Jeremy Feffer – Cantor Fitzgerald Securities

Okay. And the assumption is you said you don’t the exact close, but the assumption is sales would start probably in 2Q?

Stephen J. Fanning

No, we’re hoping to get some sales in Q1. But again, we’re not exactly sure Jeremy, it’s difficult to predict.

Jeremy Feffer – Cantor Fitzgerald Securities

Okay, okay, that’s fair. And then just curious on Liposonix, ASPs are still roughly in the $90,000 range or has that fluctuated at all with some of your OUS sales?

Stephen J. Fanning

Yeah, that is – well, the answer is what you just said. It is fluctuated somewhat due to the fact that we’ve had focus on international sales. So the way to look at the ASP all-in with the distributors is in the $80,000 range.

Jeremy Feffer – Cantor Fitzgerald Securities

Okay, that’s very helpful. Thank you very much.

Stephen J. Fanning

Sure.

Operator

And our next question comes from the line of Bill Plovanic with Canaccord. Please go ahead.

William J. Plovanic – Canaccord Genuity, Inc.

Great, thanks. Good afternoon. Couple questions for you, just – that’s interesting you took the credit on the contingent. So, as I look at the Liposonix and we can get to the one-year annualization here, it kind of seems like this product has better great contributor for you, but it’s starting to head maybe the stride that it’s going to maintain going forward and also that’s the question; and then secondly, some comments or thoughts on your international versus U.S. for that same product line?

Stephen J. Fanning

Sure. First of all, in terms of systems, the answer would be yes. But please remember that, tip sales we’ll start to be thrown off this year as a result of what was a significant B versus what we thought we would do initially with Liposonix. But here again, we were able to grow business, Q4 over Q3, but all in all we still think we’ve got a lot of room way ahead of us built for distribution on the Liposonix systems.

William J. Plovanic – Canaccord Genuity, Inc.

When you said, you mean, more international as you continue to get approvals from rolling out that way?

Stephen J. Fanning

Yes.

William J. Plovanic – Canaccord Genuity, Inc.

Okay. And then just secondly, should we come up to AAD, is there anything in particular that you would like to highlight, or is it going to be just wait until we get there?

Stephen J. Fanning

No. And bill, you are breaking up on us a little bit, I don’t know if it’s your phone or ours, but obviously, we’re very, very excited about the Sound Surgical business, because we really think this will represent a significant opportunity for us. So we will have that in our booth with us as a new family member if you will. We also launched a new tip for Thermage, which is a – we’re calling it a total tip. And it’s a total tip 3.0. And this tip build delivers literally twice the bulk heating volume that we were currently delivering. So in terms of that we’re obviously excited about that and we’ll look forward to talking to you about at AAD.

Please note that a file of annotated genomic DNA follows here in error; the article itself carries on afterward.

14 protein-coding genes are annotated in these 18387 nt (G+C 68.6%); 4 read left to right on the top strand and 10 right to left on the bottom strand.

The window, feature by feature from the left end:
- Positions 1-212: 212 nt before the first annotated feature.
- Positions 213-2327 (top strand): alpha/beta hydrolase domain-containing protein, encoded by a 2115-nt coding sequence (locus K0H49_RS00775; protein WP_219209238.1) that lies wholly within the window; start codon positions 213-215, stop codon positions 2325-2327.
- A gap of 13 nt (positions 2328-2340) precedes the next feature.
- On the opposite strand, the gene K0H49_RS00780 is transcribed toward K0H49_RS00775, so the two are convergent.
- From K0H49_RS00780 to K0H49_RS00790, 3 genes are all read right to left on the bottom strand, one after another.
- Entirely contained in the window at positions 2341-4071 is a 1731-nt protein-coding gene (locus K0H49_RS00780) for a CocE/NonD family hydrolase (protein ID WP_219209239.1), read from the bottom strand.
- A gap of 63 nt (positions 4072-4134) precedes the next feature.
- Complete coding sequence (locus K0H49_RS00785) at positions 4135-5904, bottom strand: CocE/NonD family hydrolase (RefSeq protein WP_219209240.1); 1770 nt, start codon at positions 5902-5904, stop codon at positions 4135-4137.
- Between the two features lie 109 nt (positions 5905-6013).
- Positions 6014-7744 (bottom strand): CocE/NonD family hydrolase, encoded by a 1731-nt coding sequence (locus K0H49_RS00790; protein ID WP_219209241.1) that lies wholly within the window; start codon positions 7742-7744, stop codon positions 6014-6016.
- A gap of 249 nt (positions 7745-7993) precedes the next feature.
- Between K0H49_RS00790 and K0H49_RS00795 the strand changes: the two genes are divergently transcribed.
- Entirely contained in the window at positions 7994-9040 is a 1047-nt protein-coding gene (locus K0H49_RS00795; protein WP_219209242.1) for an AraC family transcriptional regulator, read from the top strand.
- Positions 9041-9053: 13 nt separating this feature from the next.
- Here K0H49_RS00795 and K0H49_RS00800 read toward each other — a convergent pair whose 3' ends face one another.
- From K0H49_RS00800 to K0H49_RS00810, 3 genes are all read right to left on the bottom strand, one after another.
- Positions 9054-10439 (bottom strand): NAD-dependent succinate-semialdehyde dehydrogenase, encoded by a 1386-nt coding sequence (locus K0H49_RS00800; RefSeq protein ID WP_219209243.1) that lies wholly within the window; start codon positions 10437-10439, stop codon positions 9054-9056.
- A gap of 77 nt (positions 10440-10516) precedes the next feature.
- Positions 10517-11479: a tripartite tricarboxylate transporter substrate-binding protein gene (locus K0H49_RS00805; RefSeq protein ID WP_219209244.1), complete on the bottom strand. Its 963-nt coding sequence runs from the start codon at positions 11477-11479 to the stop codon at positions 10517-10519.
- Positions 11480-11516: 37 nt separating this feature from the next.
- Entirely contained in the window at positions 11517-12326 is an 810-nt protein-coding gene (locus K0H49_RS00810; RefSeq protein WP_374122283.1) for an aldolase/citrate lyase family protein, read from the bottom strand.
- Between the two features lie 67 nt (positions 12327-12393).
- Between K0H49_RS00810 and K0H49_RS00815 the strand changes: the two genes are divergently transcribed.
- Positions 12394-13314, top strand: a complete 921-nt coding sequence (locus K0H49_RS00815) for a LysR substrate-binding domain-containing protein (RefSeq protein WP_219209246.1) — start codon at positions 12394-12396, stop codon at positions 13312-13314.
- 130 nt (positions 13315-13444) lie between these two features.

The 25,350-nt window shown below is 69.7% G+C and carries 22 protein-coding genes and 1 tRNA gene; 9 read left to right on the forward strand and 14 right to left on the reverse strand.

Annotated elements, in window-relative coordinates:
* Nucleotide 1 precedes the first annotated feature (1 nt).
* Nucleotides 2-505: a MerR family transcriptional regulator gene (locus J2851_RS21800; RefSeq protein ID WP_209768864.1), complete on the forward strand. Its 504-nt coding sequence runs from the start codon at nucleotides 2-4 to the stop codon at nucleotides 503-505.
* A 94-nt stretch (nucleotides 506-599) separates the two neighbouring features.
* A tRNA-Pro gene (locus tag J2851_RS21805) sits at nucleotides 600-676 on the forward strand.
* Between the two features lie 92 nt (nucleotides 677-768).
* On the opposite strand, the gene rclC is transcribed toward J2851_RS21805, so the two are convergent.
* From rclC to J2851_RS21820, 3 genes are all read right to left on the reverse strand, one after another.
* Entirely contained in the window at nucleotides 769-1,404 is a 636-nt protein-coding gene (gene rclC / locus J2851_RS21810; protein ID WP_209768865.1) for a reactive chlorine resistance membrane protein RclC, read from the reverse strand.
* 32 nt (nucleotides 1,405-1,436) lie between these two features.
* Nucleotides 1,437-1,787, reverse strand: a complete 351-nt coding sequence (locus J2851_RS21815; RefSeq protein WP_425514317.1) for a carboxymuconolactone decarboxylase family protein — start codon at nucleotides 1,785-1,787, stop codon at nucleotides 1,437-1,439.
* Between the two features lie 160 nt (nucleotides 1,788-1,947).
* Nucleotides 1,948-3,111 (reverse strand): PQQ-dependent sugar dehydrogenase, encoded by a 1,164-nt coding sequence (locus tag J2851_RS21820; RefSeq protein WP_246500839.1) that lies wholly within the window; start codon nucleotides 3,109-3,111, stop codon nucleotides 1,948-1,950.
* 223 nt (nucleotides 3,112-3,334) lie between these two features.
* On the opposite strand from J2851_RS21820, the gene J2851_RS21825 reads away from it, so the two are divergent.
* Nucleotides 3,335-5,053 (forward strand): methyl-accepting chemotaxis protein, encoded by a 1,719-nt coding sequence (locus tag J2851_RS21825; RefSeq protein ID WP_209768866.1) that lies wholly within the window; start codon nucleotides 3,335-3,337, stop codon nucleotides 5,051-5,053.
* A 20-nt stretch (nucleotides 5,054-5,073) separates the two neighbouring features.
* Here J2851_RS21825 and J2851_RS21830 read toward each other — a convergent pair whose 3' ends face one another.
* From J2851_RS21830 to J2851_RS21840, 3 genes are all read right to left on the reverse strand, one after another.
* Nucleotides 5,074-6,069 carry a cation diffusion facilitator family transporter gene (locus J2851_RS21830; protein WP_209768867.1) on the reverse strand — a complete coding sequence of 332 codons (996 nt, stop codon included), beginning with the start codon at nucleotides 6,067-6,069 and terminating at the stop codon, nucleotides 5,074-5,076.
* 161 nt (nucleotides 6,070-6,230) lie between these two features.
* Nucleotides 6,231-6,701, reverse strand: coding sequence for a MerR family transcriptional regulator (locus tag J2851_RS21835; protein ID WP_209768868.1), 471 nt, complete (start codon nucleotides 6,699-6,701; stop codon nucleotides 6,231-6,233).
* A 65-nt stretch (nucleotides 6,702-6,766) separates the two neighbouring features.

William J. Plovanic – Canaccord Genuity, Inc.

Great, thanks. That’s all I had.

Operator

And our next question comes from the line of Rich Newitter with Leerink Swann. Please go ahead.

Richard Newitter – Leerink Swann LLC

Hi, guys. Thanks for taking the questions.

Stephen J. Fanning

Sure.

Richard Newitter – Leerink Swann LLC

So Stephen, it looks like you hit impressively your 100 unit placement in the fourth quarter. Congratulations on that. And I was just wondering again for Liposonix, is this something that we should think about especially with the potential pull-through that you could be getting from cross-selling as you integrate the Sound Surgical and you cross-sell Liposonix into those accounts? And then also as you expand into new international accounts, really, should we thinking of this as the run rate, or should we kind of think of the run rate is accelerating as we move into the quarters in 2013 for Liposonix?

Stephen J. Fanning

I think that first of all, Liposonix is going to grow in our model, Liposonix is going to grow in 2013 versus 2012, so in terms of systems. The thing that and I’m excited about that. The thing that I’m really excited about is to see these tip sales grow. And without getting, we don’t break this out. But we feel good looking at our internal data, because we finally can look at it, because we were in back order on our tips in Q1 and Q2.

We supplied tips, but we didn’t supply all the tips that doctors wanted. So I’m very excited about procedures now, realizing that we’ve been able to keep to our promise. And our promise has been you get with one procedure, you get one pants or one dress size in one hour. And we’ve been able to meet that quite frankly at a minimum and in some cases if not more than some exceed that.

So I’m pleased by what we’ve been able to do, not only with the amount of generators that we sold into the channel, but with the satisfaction that we’re getting back from consumers relative to how they feel about the product. So again, not to be reparative but we see system sales growing in 2013, but tips at the margins that they generate represent a nice opportunity for us, Rich.

Richard Newitter – Leerink Swann LLC